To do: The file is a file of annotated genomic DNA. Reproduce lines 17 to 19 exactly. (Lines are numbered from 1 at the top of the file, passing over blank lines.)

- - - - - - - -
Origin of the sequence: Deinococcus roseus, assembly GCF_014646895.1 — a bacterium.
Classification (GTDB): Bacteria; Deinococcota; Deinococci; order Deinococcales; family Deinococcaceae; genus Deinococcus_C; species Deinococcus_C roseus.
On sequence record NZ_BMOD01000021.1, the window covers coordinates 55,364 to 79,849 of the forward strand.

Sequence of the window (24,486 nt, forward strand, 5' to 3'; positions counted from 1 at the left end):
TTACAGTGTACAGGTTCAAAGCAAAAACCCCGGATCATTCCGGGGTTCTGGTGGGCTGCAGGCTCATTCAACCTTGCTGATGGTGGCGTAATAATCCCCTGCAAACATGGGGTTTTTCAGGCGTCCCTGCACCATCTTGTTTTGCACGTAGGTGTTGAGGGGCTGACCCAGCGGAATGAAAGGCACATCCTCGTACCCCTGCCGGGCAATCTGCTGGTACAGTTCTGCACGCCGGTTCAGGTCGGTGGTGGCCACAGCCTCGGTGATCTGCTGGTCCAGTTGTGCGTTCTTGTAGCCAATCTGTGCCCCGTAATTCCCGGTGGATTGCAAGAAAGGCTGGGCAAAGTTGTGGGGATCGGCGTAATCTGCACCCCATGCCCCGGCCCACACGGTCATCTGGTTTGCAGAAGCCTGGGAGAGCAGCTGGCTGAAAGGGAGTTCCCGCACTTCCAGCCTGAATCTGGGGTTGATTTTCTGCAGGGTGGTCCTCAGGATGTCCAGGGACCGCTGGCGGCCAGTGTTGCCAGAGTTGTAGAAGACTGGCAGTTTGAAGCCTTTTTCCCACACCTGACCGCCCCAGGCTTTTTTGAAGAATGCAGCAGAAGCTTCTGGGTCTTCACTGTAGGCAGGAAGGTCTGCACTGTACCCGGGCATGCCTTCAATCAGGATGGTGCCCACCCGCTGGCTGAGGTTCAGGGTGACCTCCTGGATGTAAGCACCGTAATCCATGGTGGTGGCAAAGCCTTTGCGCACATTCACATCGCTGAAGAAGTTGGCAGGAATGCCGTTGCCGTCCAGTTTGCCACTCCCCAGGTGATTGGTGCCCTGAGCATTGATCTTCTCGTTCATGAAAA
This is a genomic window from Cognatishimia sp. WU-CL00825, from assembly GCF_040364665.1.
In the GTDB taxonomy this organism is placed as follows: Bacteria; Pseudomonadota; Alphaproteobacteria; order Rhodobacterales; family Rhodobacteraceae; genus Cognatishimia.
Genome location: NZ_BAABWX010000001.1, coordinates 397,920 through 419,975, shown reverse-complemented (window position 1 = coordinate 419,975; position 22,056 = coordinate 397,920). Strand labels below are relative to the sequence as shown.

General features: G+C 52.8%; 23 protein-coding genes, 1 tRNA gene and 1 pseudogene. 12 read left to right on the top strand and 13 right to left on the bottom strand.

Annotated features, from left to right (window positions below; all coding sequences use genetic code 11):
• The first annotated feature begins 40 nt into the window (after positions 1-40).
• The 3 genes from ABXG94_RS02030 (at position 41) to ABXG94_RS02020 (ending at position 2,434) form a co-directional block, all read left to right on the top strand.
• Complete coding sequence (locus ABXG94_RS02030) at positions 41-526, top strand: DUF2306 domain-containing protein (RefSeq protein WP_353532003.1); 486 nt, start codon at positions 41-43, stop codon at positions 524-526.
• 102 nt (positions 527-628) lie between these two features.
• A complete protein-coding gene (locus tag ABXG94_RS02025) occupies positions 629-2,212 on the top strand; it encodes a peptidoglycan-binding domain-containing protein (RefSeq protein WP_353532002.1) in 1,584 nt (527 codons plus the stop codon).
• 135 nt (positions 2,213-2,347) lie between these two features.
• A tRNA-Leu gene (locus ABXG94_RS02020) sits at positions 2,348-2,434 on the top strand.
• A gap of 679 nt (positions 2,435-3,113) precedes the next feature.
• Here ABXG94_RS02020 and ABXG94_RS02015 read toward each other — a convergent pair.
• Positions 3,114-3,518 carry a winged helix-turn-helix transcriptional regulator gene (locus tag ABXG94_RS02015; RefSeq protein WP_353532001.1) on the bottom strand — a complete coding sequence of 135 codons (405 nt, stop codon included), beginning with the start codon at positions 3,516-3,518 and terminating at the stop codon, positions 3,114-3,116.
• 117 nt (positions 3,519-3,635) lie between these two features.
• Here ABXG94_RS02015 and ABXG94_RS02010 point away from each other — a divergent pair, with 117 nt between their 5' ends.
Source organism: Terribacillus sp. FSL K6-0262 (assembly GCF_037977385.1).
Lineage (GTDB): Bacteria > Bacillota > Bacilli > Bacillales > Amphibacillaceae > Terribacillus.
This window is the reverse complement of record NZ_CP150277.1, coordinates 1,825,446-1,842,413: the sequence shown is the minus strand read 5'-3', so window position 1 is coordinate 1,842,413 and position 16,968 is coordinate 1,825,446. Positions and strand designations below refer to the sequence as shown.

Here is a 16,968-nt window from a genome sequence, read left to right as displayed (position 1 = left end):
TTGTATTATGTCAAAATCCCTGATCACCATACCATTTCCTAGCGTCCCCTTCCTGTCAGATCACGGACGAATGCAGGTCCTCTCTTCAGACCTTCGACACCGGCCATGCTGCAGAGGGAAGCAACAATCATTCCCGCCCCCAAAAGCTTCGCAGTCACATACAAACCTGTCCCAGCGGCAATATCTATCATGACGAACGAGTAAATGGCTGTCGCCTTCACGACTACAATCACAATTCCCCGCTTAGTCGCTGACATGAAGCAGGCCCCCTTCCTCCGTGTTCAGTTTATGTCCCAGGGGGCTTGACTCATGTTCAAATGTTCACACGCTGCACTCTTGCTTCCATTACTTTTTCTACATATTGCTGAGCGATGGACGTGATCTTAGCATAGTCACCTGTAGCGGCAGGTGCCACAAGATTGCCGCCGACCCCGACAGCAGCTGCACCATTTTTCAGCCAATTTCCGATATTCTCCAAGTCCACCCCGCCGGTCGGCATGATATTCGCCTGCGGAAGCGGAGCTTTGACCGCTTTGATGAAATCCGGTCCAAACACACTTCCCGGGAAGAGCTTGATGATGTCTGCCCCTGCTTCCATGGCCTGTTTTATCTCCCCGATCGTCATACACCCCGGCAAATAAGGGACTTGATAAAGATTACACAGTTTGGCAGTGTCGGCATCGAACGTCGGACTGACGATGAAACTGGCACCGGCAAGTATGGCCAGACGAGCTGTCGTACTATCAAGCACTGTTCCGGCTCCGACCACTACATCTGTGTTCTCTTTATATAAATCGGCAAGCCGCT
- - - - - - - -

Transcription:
• A tRNA-Leu gene (locus ABXG94_RS02020) sits at positions 2,348-2,434 on the top strand.
• A gap of 679 nt (positions 2,435-3,113) precedes the next feature.
• Here ABXG94_RS02020 and ABXG94_RS02015 read toward each other — a convergent pair.